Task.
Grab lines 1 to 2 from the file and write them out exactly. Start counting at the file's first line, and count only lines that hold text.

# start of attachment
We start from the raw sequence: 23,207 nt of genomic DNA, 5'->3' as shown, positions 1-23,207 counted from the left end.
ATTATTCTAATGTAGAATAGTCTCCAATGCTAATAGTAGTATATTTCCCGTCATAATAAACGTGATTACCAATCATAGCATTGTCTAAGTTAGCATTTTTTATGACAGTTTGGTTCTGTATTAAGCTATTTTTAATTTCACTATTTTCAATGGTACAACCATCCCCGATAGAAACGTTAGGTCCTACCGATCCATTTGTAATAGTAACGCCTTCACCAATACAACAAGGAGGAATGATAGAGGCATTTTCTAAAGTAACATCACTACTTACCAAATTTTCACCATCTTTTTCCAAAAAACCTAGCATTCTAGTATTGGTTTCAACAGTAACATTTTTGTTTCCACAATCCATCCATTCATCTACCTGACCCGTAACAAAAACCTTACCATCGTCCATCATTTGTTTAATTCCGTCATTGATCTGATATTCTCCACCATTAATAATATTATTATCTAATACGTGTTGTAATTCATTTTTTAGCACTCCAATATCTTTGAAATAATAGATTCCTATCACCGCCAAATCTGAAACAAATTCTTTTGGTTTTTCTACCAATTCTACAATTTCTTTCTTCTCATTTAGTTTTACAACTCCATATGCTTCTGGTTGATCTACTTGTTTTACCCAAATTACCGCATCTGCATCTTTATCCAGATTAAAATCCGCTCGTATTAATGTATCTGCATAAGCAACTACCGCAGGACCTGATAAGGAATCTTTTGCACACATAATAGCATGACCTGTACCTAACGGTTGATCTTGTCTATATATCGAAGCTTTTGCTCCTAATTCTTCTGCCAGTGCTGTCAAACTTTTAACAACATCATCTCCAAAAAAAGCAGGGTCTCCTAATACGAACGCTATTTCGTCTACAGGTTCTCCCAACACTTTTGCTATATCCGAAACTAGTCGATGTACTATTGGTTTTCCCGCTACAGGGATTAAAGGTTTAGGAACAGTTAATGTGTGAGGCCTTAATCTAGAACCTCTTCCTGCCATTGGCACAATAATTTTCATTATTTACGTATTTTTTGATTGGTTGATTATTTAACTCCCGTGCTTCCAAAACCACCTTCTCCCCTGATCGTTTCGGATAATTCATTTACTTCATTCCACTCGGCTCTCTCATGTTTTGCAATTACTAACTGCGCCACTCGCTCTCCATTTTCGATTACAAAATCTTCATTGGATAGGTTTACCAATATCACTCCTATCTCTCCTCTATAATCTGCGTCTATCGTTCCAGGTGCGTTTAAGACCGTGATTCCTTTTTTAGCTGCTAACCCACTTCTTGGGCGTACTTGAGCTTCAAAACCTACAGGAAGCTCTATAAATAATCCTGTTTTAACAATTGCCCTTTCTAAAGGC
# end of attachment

We start from the raw sequence: 23,207 nt of genomic DNA, 5'->3' as shown, positions 1-23,207 counted from the left end.
ATTATTCTAATGTAGAATAGTCTCCAATGCTAATAGTAGTATATTTCCCGTCATAATAAACGTGATTACCAATCATAGCATTGTCTAAGTTAGCATTTTTTATGACAGTTTGGTTCTGTATTAAGCTATTTTTAATTTCACTATTTTCAATGGTACAACCATCCCCGATAGAAACGTTAGGTCCTACCGATCCATTTGTAATAGTAACGCCTTCACCAATACAACAAGGAGGAATGATAGAGGCATTTTCTAAAGTAACATCACTACTTACCAAATTTTCACCATCTTTTTCCAAAAAACCTAGCATTCTAGTATTGGTTTCAACAGTAACATTTTTGTTTCCACAATCCATCCATTCATCTACCTGACCCGTAACAAAAACCTTACCATCGTCCATCATTTGTTTAATTCCGTCATTGATCTGATATTCTCCACCATTAATAATATTATTATCTAATACGTGTTGTAATTCATTTTTTAGCACTCCAATATCTTTGAAATAATAGATTCCTATCACCGCCAAATCTGAAACAAATTCTTTTGGTTTTTCTACCAATTCTACAATTTCTTTCTTCTCATTTAGTTTTACAACTCCATATGCTTCTGGTTGATCTACTTGTTTTACCCAAATTACCGCATCTGCATCTTTATCCAGATTAAAATCCGCTCGTATTAATGTATCTGCATAAGCAACTACCGCAGGACCTGATAAGGAATCTTTTGCACACATAATAGCATGACCTGTACCTAACGGTTGATCTTGTCTATATATCGAAGCTTTTGCTCCTAATTCTTCTGCCAGTGCTGTCAAACTTTTAACAACATCATCTCCAAAAAAAGCAGGGTCTCCTAATACGAACGCTATTTCGTCTACAGGTTCTCCCAACACTTTTGCTATATCCGAAACTAGTCGATGTACTATTGGTTTTCCCGCTACAGGGATTAAAGGTTTAGGAACAGTTAATGTGTGAGGCCTTAATCTAGAACCTCTTCCTGCCATTGGCACAATAATTTTCATTATTTACGTATTTTTTGATTGGTTGATTATTTAACTCCCGTGCTTCCAAAACCACCTTCTCCCCTGATCGTTTCGGATAATTCATTTACTTCATTCCACTCGGCTCTCTCATGTTTTGCAATTACTAACTGCGCCACTCGCTCTCCATTTTCGATTACAAAATCTTCATTGGATAGGTTTACCAATATCACTCCTATCTCTCCTCTATAATCTGCGTCTATCGTTCCAGGTGCGTTTAAGACCGTGATTCCTTTTTTAGCTGCTAACCCACTTCTTGGGCGTACTTGAGCTTCAAAACCTACAGGAAGCTCTATAAATAATCCTGTTTTAACAATTGCCCTTTCTAAAGGC